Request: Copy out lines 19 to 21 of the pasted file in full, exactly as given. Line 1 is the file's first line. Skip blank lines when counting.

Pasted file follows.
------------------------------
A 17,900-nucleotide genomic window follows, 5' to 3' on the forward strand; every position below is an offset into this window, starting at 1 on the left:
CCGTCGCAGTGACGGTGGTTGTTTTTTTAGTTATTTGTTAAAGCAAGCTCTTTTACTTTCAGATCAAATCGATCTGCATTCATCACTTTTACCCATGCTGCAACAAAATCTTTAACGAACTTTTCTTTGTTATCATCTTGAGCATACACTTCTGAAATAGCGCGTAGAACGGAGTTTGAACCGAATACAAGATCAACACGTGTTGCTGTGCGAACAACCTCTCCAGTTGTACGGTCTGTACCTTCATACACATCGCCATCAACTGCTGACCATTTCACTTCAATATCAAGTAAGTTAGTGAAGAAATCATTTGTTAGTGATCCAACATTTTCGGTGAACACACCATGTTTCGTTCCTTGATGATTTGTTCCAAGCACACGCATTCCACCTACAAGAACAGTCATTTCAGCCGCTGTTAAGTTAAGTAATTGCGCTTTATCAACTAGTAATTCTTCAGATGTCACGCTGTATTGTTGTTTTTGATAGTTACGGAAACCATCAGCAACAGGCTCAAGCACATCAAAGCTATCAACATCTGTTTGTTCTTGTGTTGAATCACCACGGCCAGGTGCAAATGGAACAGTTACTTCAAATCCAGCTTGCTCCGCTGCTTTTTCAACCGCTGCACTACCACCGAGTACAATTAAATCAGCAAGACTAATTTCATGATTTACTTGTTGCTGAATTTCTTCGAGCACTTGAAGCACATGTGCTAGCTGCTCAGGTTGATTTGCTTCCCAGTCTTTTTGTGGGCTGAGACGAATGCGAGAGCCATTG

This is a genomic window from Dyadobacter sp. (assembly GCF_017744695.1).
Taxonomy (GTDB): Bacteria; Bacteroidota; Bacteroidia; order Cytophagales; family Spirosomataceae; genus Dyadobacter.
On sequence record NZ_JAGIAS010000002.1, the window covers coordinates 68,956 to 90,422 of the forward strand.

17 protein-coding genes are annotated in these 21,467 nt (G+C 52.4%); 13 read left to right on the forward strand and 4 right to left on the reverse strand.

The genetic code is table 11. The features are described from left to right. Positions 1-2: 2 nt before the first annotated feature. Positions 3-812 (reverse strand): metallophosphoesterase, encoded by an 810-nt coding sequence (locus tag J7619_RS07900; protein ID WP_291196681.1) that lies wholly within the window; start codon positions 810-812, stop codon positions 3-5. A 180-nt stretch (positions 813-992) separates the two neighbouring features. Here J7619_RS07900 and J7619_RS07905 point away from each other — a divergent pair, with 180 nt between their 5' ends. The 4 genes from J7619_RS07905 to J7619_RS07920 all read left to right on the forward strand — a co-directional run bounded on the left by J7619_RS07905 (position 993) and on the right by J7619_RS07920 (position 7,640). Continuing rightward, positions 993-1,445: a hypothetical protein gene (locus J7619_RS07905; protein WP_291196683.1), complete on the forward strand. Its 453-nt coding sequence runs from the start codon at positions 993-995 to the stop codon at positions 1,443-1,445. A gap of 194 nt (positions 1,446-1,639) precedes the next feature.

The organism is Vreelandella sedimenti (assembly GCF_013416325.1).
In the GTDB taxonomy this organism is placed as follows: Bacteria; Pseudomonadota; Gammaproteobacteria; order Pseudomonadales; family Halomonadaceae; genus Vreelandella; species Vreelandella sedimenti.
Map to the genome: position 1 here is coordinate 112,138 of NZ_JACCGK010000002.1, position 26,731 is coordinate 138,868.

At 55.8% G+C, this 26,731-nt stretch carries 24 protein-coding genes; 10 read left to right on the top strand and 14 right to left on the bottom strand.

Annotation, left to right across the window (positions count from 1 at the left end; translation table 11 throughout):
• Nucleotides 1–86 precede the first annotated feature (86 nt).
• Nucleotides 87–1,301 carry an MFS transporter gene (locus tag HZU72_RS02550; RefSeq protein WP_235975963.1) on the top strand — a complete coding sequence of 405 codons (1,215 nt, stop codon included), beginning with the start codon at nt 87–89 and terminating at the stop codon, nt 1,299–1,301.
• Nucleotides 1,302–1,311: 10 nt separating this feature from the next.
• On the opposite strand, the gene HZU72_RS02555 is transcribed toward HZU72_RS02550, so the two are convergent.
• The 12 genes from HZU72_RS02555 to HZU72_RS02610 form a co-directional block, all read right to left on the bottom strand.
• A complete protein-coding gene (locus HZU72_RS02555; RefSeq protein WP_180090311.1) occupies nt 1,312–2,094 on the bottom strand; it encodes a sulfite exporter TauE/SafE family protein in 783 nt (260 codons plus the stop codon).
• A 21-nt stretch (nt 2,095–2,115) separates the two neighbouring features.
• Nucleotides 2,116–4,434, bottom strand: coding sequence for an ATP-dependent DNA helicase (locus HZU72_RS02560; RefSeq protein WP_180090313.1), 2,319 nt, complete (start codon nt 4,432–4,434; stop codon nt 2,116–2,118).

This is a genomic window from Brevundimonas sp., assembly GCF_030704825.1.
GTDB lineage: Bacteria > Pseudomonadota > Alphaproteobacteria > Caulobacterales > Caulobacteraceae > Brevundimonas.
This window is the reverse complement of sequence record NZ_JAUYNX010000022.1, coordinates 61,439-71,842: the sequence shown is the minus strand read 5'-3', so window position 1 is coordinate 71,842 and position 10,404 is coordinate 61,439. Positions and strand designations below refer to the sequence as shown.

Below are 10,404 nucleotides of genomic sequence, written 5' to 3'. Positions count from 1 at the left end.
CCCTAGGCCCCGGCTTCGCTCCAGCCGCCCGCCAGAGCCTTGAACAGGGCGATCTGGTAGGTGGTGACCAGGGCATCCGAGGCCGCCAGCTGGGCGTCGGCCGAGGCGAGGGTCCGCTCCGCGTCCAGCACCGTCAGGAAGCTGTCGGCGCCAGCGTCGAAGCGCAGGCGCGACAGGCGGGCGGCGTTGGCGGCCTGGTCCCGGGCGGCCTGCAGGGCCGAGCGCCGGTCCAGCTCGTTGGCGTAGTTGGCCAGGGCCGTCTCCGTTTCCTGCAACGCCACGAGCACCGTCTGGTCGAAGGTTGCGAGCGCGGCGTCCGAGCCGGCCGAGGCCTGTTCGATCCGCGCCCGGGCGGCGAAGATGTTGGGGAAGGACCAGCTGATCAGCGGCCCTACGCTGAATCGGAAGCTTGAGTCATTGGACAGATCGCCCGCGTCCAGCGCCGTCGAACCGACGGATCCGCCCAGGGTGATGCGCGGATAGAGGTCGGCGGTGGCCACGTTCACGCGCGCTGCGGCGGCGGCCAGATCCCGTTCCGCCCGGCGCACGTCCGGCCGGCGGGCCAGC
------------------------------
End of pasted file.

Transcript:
• A 21-nt stretch (nt 2,095–2,115) separates the two neighbouring features.
• Nucleotides 2,116–4,434, bottom strand: coding sequence for an ATP-dependent DNA helicase (locus HZU72_RS02560; RefSeq protein WP_180090313.1), 2,319 nt, complete (start codon nt 4,432–4,434; stop codon nt 2,116–2,118).

This is a genomic window from Brevundimonas sp., assembly GCF_030704825.1.